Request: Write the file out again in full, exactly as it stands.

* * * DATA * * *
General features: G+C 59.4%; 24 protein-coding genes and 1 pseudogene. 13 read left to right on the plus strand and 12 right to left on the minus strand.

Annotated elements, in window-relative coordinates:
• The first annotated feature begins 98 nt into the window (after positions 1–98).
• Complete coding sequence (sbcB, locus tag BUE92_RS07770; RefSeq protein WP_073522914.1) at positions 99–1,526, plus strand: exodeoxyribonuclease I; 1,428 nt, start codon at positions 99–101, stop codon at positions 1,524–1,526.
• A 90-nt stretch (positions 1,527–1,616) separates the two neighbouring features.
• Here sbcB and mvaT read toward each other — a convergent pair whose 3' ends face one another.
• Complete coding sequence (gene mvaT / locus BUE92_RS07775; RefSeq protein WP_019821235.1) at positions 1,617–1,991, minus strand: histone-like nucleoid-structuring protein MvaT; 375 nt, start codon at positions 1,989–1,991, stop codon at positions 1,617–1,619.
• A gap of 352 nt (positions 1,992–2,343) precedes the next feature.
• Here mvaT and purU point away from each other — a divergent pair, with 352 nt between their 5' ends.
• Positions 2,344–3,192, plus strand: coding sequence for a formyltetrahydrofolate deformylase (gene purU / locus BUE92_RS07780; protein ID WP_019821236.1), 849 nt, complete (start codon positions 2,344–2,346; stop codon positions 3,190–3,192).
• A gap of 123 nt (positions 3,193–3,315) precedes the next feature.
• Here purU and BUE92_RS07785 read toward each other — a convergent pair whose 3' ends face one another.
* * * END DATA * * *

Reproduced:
General features: G+C 59.4%; 24 protein-coding genes and 1 pseudogene. 13 read left to right on the plus strand and 12 right to left on the minus strand.

Annotated elements, in window-relative coordinates:
• The first annotated feature begins 98 nt into the window (after positions 1–98).
• Complete coding sequence (sbcB, locus tag BUE92_RS07770; RefSeq protein WP_073522914.1) at positions 99–1,526, plus strand: exodeoxyribonuclease I; 1,428 nt, start codon at positions 99–101, stop codon at positions 1,524–1,526.
• A 90-nt stretch (positions 1,527–1,616) separates the two neighbouring features.
• Here sbcB and mvaT read toward each other — a convergent pair whose 3' ends face one another.
• Complete coding sequence (gene mvaT / locus BUE92_RS07775; RefSeq protein WP_019821235.1) at positions 1,617–1,991, minus strand: histone-like nucleoid-structuring protein MvaT; 375 nt, start codon at positions 1,989–1,991, stop codon at positions 1,617–1,619.
• A gap of 352 nt (positions 1,992–2,343) precedes the next feature.
• Here mvaT and purU point away from each other — a divergent pair, with 352 nt between their 5' ends.
• Positions 2,344–3,192, plus strand: coding sequence for a formyltetrahydrofolate deformylase (gene purU / locus BUE92_RS07780; protein ID WP_019821236.1), 849 nt, complete (start codon positions 2,344–2,346; stop codon positions 3,190–3,192).
• A gap of 123 nt (positions 3,193–3,315) precedes the next feature.
• Here purU and BUE92_RS07785 read toward each other — a convergent pair whose 3' ends face one another.